“It has been said that the current of culture arises in the East and moves West, eventually dying in the Americas. [fairy nuff] Thus Rudolf Steiner [uh-oh...]  claimed that, on the death of the Atlantean age and civilization [come again?], the Arians, under the leadership of Manu [wow], migrated to India, forming the pre-Vedic Indian culture. When that culture itself became decadent, a new culture was founded in Persia by Zoroaster or Zarathustra (the name means ‘Morning Star’ [how reassuring]). That culture was, in its turn, succeeded by the cultures of the Middle East, particularly those of Egypt and Babylonia. Following the decline of those cultures, the cultures of Greece and then Rome arose. Since the fifteenth century AD the Northern European or Germanic/Anglo-Saxon culture has emerged the culture which is still dominant today [thank you Mr Himmler!].”

Remember this the OUP edition of the greatest Russian novel. This is full-on National Socialist mumbo jumbo delivered as sober fact. Avesy then mentions that some Russians think that when the Californians have finished with Western Civ. it might get round to being their turn before giving us some references:

“See Rudolf Steiner, Occult Science and Lectures upon the Apocalypse; the several works of Valentin Tomberg (privately printed in Riga, 1936-9 repr. by Candeur Manuscripts, Spring Valley, New York, 1977-9); Maria Schindler, Europe a Cosmic Picture (New Knowledge Books, Horsham, Sussex, 1975-6) …”

Rudolf Steiner is, of course, a famous purveyor of mumbo jumbo but Valentin Tomberg has a special interest as the occultist for whose Introduction to the Tarot Hans Urs Von Balthasar wrote his sinister forward. In the light of this connection I would dearly love to know if the Maria Schindler cited here has any connection to the Schindler dynasty of creepy Balthasarians. Given the ease with which Balthasar and his followers have managed to infiltrate allegedly respectable Catholic theological circles I suppose I shouldn’t be surprised at a spot of kindred occultism in the endnotes of an Oxford World’s Classics volume.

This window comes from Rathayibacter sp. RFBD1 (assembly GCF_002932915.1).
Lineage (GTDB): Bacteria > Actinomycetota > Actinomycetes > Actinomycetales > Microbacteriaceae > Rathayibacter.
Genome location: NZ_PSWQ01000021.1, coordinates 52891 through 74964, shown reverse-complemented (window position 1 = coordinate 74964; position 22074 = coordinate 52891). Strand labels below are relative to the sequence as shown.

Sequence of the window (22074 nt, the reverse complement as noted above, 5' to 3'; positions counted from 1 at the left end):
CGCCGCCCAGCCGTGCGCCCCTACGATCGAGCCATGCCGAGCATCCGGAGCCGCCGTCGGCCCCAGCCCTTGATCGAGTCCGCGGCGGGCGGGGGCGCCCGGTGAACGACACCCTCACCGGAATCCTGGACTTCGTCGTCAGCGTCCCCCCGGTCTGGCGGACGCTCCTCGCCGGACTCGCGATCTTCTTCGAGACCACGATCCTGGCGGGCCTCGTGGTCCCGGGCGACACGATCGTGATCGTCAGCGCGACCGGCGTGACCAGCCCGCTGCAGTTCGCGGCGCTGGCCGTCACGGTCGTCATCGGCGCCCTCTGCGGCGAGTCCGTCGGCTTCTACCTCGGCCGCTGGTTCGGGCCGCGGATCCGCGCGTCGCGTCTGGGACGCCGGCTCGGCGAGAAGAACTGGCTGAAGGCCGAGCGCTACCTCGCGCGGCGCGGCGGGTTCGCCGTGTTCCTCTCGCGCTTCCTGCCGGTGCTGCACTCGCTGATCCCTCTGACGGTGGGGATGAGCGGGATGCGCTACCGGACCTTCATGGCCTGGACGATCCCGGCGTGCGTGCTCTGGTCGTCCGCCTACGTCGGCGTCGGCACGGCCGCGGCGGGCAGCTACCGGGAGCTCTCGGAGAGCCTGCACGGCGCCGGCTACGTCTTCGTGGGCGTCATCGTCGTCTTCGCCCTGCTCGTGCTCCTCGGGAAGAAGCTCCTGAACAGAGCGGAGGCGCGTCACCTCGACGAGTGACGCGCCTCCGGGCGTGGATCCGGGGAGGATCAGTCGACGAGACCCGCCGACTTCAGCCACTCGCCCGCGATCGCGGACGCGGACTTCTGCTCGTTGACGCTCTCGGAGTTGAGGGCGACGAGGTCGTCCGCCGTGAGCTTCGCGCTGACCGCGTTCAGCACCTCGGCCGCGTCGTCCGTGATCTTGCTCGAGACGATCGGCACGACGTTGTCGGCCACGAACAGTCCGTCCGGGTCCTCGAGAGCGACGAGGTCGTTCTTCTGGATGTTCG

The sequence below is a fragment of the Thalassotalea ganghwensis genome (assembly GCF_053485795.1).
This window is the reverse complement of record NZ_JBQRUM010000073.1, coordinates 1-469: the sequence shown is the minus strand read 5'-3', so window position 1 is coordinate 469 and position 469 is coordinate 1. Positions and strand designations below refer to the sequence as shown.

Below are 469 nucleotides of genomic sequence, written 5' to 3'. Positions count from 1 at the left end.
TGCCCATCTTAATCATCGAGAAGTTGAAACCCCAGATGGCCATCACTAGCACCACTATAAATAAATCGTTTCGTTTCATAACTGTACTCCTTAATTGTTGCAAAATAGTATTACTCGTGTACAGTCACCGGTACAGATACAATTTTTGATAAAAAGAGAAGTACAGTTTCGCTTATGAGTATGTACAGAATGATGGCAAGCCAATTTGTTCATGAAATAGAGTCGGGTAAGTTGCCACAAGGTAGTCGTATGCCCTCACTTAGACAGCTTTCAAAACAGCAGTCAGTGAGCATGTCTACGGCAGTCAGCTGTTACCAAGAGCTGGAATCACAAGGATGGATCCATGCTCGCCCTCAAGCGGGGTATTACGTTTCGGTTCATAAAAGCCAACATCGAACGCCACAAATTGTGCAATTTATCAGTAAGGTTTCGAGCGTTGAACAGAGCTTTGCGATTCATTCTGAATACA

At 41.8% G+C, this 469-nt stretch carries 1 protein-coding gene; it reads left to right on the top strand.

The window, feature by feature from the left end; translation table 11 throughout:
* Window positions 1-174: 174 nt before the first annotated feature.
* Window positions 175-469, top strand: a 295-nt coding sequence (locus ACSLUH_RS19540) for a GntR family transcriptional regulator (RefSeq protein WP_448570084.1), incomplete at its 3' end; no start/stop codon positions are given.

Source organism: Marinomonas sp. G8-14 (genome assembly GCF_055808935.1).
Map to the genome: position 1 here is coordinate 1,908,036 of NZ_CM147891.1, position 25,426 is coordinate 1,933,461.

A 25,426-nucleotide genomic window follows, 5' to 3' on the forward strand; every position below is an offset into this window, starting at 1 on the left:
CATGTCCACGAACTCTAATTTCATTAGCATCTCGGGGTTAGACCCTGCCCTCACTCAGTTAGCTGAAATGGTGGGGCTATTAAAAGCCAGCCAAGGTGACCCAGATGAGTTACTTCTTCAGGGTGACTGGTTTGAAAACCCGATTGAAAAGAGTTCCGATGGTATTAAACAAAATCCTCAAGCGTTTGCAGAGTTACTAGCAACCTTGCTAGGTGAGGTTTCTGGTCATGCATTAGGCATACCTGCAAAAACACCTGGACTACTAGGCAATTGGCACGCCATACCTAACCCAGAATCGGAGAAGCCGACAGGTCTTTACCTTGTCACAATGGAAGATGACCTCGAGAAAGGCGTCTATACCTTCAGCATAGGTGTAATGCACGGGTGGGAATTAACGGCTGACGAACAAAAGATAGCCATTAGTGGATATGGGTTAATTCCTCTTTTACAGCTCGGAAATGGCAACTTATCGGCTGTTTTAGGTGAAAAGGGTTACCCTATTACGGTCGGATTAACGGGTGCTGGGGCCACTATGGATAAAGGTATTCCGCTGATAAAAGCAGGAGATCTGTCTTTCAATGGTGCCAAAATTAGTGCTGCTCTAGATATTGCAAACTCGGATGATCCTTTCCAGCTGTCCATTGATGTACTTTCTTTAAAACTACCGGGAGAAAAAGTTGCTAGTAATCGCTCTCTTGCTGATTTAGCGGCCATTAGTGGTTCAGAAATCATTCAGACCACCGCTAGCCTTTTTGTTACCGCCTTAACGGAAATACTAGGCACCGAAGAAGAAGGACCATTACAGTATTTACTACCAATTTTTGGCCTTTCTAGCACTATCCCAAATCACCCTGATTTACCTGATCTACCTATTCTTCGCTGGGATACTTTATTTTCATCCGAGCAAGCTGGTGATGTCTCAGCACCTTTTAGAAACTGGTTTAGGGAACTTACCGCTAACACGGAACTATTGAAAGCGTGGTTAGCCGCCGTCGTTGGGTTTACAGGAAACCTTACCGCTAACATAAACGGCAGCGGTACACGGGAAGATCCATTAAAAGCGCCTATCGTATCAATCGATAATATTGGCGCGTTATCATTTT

So! Occultism and Nazism with Balthasarian connections – a long haul flight well spent methinks…

The Prior General of the Community of St John P. Thomas Joachim has announced that there exist “convergent and credible testimonies concerning the failures in chastity of their founder” Marie Dominique Philippe. Apparently these failures regard between five and ten adult women to whom he gave spiritual guidance and with whom he was romantically involved but do not extend as far as sexual intercourse. In an interview for La Croix the Prior General has rejected comparisons with Marcial Maciel.

I remember attending a lecture by Fr John Saward many years ago in which he pointed out that there have as yet been no saints raised on the Novus Ordo. One of the attendees was very annoyed by this comment and indeed it is still relatively early days. Nevertheless, we were promised the wrath of Almighty God and the Blessed Apostles Peter and Paul if we overthrew the Missal of St Pius V and it is hard not to suspect that is what we have received. The very idea of jettisoning a patristic rite of apostolic origin in favour of the work of committee of academics and officials in the nineteen sixties only needs to be expressed for its absurdity to be seen. There is an urgent need to recover the powerful feeling of the Fathers that ‘novelty’ is a dirty word. In this regard I am reminded of the thirteenth canon of the Fourth Lateran Council which has been so spectacularly ignored over the last eight hundred years,